With Azure Purview, Microsoft launched a unified data governance service that automates data discovery, cataloguing, building lineage, and classifying sensitive data, enabling users to get a holistic view of the data landscape. Today, Data Lake is a strategic investment if you’re in a data driven organisation. Here’s our shared experience on why Purview should be a key component in your Data Lake architecture.
Most data professionals have worked with tabular data stored in databases because that was the way applications and reporting systems were designed or built. This meant there were only a finite number of tables/databases to search for relevant information. With the advent of newer technologies such as IoT devices, and a plethora of web and mobile applications, data professionals must not only process and secure structured, semi-structured and unstructured data but also discover the pertinent data from the huge amount of data accumulated by the organisation to solve business problems.
Many organisations are now moving to a more complex architecture that has data stored as flat files in storage such as Data Lake, unstructured data in non-relational and tabular data in relational databases. Managing the life cycle of data from creation to archival has been extremely challenging and requires massive investment from an organisation including training people, optimising existing or creating new processes, and adopting new technologies. Despite all these efforts, it remains the nightmare of many CDOs and CSOs. As Gartner suggests, over 60 percent of challenges to the data management practice arise from data quality and supporting data governance and security.
Linking to the real world
Many of our customers have a petabyte-scale Data Lake, and it doesn’t take long for data governance to become extremely difficult. The purpose of the Data Lake is to accelerate data projects by having the entire organisation’s information in one place. The average time taken to identify and retrieve the relevant data from the Data Lake is somewhere between 5-6 weeks. We might have heard of the old adage “time is money”, and it’s true for our customers. The time taken at the beginning of the project to discover relevant information is unacceptable because the project team is to be paid during this phase, and the business gets frustrated as no progress is made on the project. In the meantime, the competitor would have shipped the latest product when the project team was searching for relevant information to kick start the project.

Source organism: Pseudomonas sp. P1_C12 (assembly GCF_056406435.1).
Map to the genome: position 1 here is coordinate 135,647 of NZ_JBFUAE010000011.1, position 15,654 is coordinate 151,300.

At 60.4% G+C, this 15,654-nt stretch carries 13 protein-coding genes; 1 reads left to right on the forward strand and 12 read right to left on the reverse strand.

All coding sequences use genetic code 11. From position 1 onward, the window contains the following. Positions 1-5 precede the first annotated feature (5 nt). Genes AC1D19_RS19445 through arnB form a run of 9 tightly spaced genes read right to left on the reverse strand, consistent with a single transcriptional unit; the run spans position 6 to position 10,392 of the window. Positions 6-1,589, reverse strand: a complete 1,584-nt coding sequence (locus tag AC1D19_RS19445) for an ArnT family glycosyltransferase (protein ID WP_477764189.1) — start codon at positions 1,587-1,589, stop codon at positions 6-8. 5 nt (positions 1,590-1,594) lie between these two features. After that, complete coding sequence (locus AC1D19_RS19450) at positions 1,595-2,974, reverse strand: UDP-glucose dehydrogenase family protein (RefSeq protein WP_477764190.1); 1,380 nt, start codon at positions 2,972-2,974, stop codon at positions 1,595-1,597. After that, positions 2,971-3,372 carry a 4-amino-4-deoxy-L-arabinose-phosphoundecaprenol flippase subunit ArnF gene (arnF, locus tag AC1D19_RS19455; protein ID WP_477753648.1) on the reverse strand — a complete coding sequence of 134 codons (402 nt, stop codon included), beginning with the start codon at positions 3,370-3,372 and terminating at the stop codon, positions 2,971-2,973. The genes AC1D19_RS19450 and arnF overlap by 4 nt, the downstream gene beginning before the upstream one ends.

The user journey for data discovery and mapping can be summarised as shown below:
What is data governance?
We just covered the complexities of a modern data estate, and the key challenge is the lifecycle management of data. Data governance is not just about data quality but also about metadata, policy, and identity management. Broadly speaking, we can divide the people accessing data into four categories:
- Producer – the data stewards/data experts, who understand the business well and help curate the data for consumption by downstream applications.
- Consumer – project owners or business users of downstream applications that use the data produced by the producer.
- Data security officer – interested in securing the data asset of your organisation.
- Chief compliance officer – responsible for data’s compliance to GDPR or any new rules and regulations imposed by the government.
At a high-level, metadata management provides the data about the organisation’s data. For example, it provides the physical location of the data you are trying to find, identifies the different columns in a file and applies appropriate classification for the column within a data asset. Finally, it also provides the data lineage, which indicates the source for the information, the transformation applied on the source information, where it’s getting used etc. The personas interested in metadata management are producers and consumers. The consumers leverage the search functionality to find the relevant data in a huge Data Lake or other data sources.